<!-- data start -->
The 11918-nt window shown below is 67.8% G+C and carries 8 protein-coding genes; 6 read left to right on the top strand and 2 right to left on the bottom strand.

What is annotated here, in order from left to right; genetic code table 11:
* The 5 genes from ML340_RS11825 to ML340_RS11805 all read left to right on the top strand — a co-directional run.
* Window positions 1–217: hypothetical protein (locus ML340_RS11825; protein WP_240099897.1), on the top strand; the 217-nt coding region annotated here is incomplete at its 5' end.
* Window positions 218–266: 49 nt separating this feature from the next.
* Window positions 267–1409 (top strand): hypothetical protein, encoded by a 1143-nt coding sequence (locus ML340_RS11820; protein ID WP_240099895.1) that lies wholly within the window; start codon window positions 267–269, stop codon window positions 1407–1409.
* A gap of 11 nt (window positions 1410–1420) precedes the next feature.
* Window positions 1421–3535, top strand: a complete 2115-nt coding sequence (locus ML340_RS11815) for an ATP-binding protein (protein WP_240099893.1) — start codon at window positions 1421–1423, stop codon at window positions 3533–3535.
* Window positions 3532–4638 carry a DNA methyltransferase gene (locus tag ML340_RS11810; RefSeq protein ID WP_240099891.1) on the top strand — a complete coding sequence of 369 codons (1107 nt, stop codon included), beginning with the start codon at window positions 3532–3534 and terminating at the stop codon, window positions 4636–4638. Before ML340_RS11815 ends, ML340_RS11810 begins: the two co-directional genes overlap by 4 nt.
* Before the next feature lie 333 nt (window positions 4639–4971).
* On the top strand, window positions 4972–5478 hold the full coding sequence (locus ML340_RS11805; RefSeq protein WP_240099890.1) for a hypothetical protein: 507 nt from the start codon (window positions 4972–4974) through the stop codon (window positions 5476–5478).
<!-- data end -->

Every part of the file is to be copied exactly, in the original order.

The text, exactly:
The 11918-nt window shown below is 67.8% G+C and carries 8 protein-coding genes; 6 read left to right on the top strand and 2 right to left on the bottom strand.

What is annotated here, in order from left to right; genetic code table 11:
* The 5 genes from ML340_RS11825 to ML340_RS11805 all read left to right on the top strand — a co-directional run.
* Window positions 1–217: hypothetical protein (locus ML340_RS11825; protein WP_240099897.1), on the top strand; the 217-nt coding region annotated here is incomplete at its 5' end.
* Window positions 218–266: 49 nt separating this feature from the next.
* Window positions 267–1409 (top strand): hypothetical protein, encoded by a 1143-nt coding sequence (locus ML340_RS11820; protein ID WP_240099895.1) that lies wholly within the window; start codon window positions 267–269, stop codon window positions 1407–1409.
* A gap of 11 nt (window positions 1410–1420) precedes the next feature.
* Window positions 1421–3535, top strand: a complete 2115-nt coding sequence (locus ML340_RS11815) for an ATP-binding protein (protein WP_240099893.1) — start codon at window positions 1421–1423, stop codon at window positions 3533–3535.
* Window positions 3532–4638 carry a DNA methyltransferase gene (locus tag ML340_RS11810; RefSeq protein ID WP_240099891.1) on the top strand — a complete coding sequence of 369 codons (1107 nt, stop codon included), beginning with the start codon at window positions 3532–3534 and terminating at the stop codon, window positions 4636–4638. Before ML340_RS11815 ends, ML340_RS11810 begins: the two co-directional genes overlap by 4 nt.
* Before the next feature lie 333 nt (window positions 4639–4971).
* On the top strand, window positions 4972–5478 hold the full coding sequence (locus ML340_RS11805; RefSeq protein WP_240099890.1) for a hypothetical protein: 507 nt from the start codon (window positions 4972–4974) through the stop codon (window positions 5476–5478).